Saab and Pilatus will jointly promote the PC-21 if Sweden replaces its current trainer aircraft. (Pilatus)
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LONDON — Saab and Pilatus Aircraft will cooperate in bidding the Swiss company’s PC-21 if the Swedish Air Force opt to replace its SK 60 trainer.
Cooperation on the trainer is part of a wider possible tie-up the two companies agreed to when they inked a memorandum of understanding (MoU) in the Swiss capital Bern March 28.
Plans to create an aerospace software development center and a separate aerostructures business in Switzerland are included in an MoU.
In a statement, Pilatus said the MoU cemented a “far reaching partnership which on the one hand addresses the offset obligations of Saab related to the possible purchases of the Gripen [fighter] for the Swiss Air Force while at the same time forging a long-term relationship.”
Switzerland is holding a referendum in May on whether the country should purchase 22 Gripens to replace a fleet of aging F-5’s.
Pilatus said the software development center would focus on developing innovative and safety-related software for aircraft and associated ground systems.
A site for the new aerostructures factory has not yet been selected but Pilatus said it would make parts the Gripen, PC-21 and other aircraft types built by the two companies.
Together, the measures are expected to generate orders worth around 500 million Swiss francs (US $564.5 million) over the next five to eight years, said the Stans-based Swiss aircraft builder.
Hakan Buskhe, the Saab CEO, said the decision to partner resulted from talks the Swedish company has been having with Swiss industry relating to the Bern government’s selection of the Gripen fighter to replace aging F-5 aircraft.
“We are very pleased to be working closer with Pilatus and look forward to exploring other business opportunities in Switzerland. This is a result of a long dialogue that began with the selection of the Gripen E in Switzerland,” said the Saab boss.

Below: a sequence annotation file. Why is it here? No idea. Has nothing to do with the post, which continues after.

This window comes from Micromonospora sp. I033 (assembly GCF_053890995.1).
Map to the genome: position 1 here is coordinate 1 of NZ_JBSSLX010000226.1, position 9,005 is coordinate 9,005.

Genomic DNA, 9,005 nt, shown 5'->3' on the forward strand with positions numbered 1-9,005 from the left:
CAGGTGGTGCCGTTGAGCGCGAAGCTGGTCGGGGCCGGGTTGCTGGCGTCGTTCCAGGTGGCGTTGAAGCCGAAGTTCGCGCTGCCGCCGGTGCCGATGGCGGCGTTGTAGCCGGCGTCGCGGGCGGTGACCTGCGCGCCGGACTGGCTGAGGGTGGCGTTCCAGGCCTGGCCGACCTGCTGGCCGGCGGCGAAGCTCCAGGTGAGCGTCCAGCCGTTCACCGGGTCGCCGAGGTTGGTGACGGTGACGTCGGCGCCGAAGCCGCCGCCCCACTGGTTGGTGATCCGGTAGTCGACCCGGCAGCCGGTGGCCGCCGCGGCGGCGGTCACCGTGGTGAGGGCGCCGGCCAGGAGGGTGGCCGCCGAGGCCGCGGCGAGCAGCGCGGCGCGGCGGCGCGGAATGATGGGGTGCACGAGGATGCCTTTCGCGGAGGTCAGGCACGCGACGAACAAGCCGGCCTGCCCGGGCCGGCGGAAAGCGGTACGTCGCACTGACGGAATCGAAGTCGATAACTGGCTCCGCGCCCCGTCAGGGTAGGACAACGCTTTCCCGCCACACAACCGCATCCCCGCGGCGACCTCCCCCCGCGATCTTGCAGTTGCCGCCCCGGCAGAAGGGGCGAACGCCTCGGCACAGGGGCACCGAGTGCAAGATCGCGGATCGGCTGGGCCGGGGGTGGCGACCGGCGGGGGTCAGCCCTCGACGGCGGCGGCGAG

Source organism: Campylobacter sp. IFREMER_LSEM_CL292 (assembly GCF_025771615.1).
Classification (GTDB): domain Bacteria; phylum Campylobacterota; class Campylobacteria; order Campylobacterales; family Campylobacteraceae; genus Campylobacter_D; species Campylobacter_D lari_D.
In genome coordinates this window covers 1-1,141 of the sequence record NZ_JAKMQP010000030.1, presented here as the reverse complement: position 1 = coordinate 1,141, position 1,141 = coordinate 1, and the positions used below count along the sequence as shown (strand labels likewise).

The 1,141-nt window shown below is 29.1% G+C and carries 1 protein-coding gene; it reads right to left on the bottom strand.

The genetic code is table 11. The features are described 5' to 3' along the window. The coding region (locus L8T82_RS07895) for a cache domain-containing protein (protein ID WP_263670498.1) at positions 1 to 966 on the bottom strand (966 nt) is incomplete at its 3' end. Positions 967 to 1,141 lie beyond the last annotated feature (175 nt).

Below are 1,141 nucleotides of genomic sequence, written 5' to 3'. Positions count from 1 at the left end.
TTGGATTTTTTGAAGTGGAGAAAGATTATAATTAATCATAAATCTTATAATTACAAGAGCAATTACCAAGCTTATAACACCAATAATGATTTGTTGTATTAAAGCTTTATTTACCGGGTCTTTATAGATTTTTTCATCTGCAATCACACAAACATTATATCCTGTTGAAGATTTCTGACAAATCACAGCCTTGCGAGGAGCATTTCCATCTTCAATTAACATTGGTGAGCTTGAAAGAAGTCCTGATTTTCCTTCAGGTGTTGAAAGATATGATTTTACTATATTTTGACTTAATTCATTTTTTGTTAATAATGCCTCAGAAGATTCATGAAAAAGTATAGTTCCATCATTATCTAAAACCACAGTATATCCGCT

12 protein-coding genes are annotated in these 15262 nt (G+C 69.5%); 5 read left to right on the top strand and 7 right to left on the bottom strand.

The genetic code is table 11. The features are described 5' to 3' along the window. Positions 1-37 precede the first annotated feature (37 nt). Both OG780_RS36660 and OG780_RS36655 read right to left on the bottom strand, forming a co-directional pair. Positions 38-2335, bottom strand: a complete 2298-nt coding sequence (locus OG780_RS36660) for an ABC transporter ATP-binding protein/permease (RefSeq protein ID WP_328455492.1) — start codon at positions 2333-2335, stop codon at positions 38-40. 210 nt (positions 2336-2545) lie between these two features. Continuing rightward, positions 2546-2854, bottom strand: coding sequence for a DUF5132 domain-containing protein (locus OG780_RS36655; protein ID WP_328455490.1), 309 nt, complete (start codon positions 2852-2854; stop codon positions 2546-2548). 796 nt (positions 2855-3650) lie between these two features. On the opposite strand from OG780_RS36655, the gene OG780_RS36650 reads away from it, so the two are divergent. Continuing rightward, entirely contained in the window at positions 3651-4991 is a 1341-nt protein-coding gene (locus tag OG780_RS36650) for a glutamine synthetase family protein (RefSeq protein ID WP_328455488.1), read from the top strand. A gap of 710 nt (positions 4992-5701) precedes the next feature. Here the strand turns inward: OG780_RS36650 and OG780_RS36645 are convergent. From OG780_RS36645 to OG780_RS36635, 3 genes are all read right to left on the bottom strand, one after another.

Earlier this month, Saab agreed to a deal with Swiss aerospace and defense company Ruag to start making parts for the Gripen as part of the offset requirements.
A centerpiece of the Pilatus deal is an agreement to offer a PC-21 training solution for a possible Swedish training requirement.
The Swedish Air Force has been flying the Saab-built SK60 since the 1960s and have for some time been reviewing whether it needs to replace the twin-jet machines.
Pilatus talked about a possible order for “some PC-21s” for Sweden.
Saab currently has a full turnkey deal with the Swedish Air Force to operate, maintain and support the fleet of 1960s vintage SK60 trainers.
Signed in December 2008, the 900 million Swedish krona (US $139.1 million) support deal runs to 2017 although there are options to extend beyond that date.
The Swedish aerospace company upgraded a number of SK60s following the signing of a contract in September 2009.
Some 67 aircraft were upgraded but only 35 machines are required for current Swedish training requirements.
Last December Saab moved to extend its trainer aircraft interest in a team deal with Boeing to design a new trainer to compete for a US Air Force requirement to replace T-38 jet trainers. ■